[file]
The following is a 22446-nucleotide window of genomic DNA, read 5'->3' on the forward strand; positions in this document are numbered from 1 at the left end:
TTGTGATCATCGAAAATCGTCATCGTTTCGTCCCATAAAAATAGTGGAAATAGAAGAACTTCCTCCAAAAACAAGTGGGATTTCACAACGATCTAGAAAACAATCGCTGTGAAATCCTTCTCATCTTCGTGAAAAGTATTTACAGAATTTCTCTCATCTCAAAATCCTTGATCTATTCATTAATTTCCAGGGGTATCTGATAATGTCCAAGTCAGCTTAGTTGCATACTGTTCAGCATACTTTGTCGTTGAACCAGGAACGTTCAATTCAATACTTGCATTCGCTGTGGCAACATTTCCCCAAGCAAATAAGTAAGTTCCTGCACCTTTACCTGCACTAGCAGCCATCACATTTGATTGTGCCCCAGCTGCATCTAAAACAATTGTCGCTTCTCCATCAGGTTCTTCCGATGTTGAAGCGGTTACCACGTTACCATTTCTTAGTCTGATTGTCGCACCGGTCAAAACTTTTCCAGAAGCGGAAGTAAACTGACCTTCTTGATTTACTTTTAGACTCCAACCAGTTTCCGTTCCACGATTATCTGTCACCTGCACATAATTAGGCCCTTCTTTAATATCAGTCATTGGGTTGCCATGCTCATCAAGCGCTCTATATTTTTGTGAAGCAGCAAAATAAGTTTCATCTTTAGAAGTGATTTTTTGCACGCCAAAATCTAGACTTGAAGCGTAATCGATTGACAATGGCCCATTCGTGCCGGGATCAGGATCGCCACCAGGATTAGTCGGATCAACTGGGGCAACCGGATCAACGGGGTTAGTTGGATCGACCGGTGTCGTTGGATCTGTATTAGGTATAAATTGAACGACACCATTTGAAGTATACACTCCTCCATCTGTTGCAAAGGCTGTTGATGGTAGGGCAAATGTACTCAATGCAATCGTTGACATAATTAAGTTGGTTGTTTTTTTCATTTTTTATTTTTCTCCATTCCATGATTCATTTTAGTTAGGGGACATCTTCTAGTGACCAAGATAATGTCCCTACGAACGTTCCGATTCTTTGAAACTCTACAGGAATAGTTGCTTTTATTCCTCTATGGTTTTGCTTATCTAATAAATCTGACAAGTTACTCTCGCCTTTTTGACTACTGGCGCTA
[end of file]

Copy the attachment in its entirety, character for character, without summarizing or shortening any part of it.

The following is a 22446-nucleotide window of genomic DNA, read 5'->3' on the forward strand; positions in this document are numbered from 1 at the left end:
TTGTGATCATCGAAAATCGTCATCGTTTCGTCCCATAAAAATAGTGGAAATAGAAGAACTTCCTCCAAAAACAAGTGGGATTTCACAACGATCTAGAAAACAATCGCTGTGAAATCCTTCTCATCTTCGTGAAAAGTATTTACAGAATTTCTCTCATCTCAAAATCCTTGATCTATTCATTAATTTCCAGGGGTATCTGATAATGTCCAAGTCAGCTTAGTTGCATACTGTTCAGCATACTTTGTCGTTGAACCAGGAACGTTCAATTCAATACTTGCATTCGCTGTGGCAACATTTCCCCAAGCAAATAAGTAAGTTCCTGCACCTTTACCTGCACTAGCAGCCATCACATTTGATTGTGCCCCAGCTGCATCTAAAACAATTGTCGCTTCTCCATCAGGTTCTTCCGATGTTGAAGCGGTTACCACGTTACCATTTCTTAGTCTGATTGTCGCACCGGTCAAAACTTTTCCAGAAGCGGAAGTAAACTGACCTTCTTGATTTACTTTTAGACTCCAACCAGTTTCCGTTCCACGATTATCTGTCACCTGCACATAATTAGGCCCTTCTTTAATATCAGTCATTGGGTTGCCATGCTCATCAAGCGCTCTATATTTTTGTGAAGCAGCAAAATAAGTTTCATCTTTAGAAGTGATTTTTTGCACGCCAAAATCTAGACTTGAAGCGTAATCGATTGACAATGGCCCATTCGTGCCGGGATCAGGATCGCCACCAGGATTAGTCGGATCAACTGGGGCAACCGGATCAACGGGGTTAGTTGGATCGACCGGTGTCGTTGGATCTGTATTAGGTATAAATTGAACGACACCATTTGAAGTATACACTCCTCCATCTGTTGCAAAGGCTGTTGATGGTAGGGCAAATGTACTCAATGCAATCGTTGACATAATTAAGTTGGTTGTTTTTTTCATTTTTTATTTTTCTCCATTCCATGATTCATTTTAGTTAGGGGACATCTTCTAGTGACCAAGATAATGTCCCTACGAACGTTCCGATTCTTTGAAACTCTACAGGAATAGTTGCTTTTATTCCTCTATGGTTTTGCTTATCTAATAAATCTGACAAGTTACTCTCGCCTTTTTGACTACTGGCGCTA